LAT 212 – Accelerated Latin II
MTWRF, 9:00AM – 12:45PM
July 11 – August 10, 2016
Equivalent of LAT 201 and 202. Reading and composition, prose and poetry.

 

CONTACT INFORMATION

Philip Waddell
waddell@email.arizona.edu
(520) 621-1689

Dr. Philip Waddell
Department of Religious Studies & Classics
The University of Arizona
PO Box 210105
1512 E. First Street
Tucson, AZ 85721

 

— Eleni

Reklamer
Stikkord: ,
05.01.16

Architecture, academia and the birthplace of democracy: Athens is the grandest open-air university in the world

http://www.dailymail.co.uk/travel/article-3361128/Architecture-academia-birthplace-democracy-Athens-grandest-open-air-university-world.html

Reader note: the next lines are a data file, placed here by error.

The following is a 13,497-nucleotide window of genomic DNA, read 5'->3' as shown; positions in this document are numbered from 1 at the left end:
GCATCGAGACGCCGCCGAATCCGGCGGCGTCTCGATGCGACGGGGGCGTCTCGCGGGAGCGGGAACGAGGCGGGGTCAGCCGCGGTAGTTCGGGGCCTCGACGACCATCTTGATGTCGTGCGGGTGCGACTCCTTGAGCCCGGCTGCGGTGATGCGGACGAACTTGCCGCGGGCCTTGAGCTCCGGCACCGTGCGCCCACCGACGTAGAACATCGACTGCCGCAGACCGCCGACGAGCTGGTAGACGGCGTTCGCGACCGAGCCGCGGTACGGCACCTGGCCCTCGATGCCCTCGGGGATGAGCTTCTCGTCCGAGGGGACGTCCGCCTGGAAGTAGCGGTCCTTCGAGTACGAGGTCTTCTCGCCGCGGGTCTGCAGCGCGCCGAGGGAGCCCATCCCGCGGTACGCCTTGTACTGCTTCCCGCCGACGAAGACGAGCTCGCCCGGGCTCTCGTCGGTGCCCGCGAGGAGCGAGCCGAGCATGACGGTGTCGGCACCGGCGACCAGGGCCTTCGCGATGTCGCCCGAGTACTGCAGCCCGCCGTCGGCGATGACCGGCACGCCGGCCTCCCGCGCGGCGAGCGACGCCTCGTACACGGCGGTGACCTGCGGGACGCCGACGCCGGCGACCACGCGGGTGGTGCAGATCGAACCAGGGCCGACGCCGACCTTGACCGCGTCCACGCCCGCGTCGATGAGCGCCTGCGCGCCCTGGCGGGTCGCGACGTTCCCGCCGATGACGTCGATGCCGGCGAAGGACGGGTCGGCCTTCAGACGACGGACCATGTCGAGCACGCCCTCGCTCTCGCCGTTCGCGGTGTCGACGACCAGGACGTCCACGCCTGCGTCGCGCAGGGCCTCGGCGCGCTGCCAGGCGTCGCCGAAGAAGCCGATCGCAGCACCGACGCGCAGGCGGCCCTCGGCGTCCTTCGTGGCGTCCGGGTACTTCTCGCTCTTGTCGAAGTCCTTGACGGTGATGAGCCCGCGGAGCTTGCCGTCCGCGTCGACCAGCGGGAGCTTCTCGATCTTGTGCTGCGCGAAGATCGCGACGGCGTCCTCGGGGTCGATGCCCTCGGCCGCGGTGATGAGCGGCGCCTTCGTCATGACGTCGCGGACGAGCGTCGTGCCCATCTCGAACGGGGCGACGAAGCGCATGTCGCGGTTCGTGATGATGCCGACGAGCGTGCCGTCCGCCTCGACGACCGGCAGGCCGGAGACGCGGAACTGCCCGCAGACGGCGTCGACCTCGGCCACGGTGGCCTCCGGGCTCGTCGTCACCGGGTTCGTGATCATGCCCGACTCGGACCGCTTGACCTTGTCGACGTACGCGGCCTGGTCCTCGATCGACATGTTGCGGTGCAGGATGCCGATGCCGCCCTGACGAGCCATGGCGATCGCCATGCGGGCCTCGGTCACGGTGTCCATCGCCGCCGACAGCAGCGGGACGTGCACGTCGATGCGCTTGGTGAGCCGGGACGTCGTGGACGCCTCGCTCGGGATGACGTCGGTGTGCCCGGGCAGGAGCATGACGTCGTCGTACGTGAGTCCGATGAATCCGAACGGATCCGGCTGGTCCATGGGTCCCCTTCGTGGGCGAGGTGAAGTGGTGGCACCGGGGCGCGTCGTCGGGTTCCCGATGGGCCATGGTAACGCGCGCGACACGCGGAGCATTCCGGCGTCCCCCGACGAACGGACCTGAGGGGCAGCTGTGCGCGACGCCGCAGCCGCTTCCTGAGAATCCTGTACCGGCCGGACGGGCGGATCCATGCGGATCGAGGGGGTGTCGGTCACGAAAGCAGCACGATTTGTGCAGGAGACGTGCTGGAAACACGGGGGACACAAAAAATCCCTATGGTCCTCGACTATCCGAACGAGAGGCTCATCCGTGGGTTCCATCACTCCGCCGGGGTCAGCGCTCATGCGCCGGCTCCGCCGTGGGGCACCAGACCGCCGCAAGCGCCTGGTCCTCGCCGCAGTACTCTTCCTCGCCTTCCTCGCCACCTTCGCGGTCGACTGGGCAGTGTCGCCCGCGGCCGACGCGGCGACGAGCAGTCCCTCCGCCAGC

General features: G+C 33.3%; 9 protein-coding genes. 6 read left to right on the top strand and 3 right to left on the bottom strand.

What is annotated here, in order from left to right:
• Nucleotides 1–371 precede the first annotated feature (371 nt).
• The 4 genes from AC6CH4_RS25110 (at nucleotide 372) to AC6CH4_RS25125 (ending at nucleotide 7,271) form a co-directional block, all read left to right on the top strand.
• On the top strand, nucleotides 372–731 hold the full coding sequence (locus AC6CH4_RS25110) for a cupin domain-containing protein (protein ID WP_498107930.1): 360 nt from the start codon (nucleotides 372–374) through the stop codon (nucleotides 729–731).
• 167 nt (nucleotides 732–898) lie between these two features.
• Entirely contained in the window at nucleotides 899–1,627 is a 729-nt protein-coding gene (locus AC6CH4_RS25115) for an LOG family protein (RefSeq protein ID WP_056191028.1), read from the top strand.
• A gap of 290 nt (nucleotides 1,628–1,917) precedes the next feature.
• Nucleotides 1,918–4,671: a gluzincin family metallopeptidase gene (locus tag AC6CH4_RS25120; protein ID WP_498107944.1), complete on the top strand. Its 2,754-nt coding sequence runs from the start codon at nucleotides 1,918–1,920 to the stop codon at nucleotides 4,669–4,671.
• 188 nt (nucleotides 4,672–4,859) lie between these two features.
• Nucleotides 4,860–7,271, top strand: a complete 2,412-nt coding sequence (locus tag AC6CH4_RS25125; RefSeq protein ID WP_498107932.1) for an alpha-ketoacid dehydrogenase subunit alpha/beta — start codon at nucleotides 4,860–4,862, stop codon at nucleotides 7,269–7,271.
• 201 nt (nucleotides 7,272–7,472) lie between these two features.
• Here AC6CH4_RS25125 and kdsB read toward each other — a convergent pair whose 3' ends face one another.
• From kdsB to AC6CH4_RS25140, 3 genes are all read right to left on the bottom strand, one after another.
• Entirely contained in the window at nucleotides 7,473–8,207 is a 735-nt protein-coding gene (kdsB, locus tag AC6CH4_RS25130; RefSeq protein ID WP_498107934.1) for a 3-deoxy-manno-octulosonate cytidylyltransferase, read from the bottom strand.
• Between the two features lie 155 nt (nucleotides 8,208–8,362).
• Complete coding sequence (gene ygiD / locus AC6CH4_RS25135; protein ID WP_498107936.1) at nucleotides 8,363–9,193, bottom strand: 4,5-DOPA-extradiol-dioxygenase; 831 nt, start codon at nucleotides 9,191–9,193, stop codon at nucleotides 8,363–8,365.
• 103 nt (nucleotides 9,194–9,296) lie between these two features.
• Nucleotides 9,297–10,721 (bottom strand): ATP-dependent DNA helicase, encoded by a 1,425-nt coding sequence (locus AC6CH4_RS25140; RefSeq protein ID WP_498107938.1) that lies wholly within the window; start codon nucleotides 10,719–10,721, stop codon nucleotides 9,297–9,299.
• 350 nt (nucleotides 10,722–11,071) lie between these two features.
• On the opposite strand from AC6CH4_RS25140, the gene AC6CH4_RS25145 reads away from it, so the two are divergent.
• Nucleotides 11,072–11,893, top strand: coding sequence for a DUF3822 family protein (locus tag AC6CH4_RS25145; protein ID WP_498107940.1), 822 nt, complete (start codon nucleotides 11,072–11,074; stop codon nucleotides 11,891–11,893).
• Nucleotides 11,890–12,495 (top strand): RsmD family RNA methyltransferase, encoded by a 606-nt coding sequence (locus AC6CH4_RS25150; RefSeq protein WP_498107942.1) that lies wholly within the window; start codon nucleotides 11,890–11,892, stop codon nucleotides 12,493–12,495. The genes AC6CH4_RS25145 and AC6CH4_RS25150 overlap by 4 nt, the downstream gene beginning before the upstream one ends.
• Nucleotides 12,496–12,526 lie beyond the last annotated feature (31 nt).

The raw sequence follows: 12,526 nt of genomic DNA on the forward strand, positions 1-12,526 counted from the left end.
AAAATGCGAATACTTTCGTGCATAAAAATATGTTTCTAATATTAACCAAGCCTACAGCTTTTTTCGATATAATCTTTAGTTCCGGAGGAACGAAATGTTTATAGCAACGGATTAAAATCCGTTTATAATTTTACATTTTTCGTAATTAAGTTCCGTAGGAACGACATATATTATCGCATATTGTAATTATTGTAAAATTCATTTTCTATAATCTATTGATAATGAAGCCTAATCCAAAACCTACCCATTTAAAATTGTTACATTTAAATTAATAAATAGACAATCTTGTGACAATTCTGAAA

Walking the cobblestone pathway of Europe’s largest archaeological park in Athens is a rewarding history lesson in the world’s grandest open-air university.

There are no fees. No professors. No homework. You don’t even have to attend everyday, just as and when there’s an itch of intrigue.

Like Rome, Athens surrounds you with the ancient: the Acropolis, the Theatre of Dionysus, Herodes Atticus, Arch of Hadrian and the Athenian Trilogy. It’s the crumbling Meccano kit of empires built and empires destroyed.

David Constable visited Athens to experience the stunning remnants of yesteryear's empires
David Constable visited Athens to experience
the stunning remnants of yesteryear’s empires

No other country can boast such a hard-bastard dynasty of athletes, Titans and Gigantes. And it’s the Greek history and landscapes, even more than empirical brick-and-mortar that jointly built the modern Greece we know today.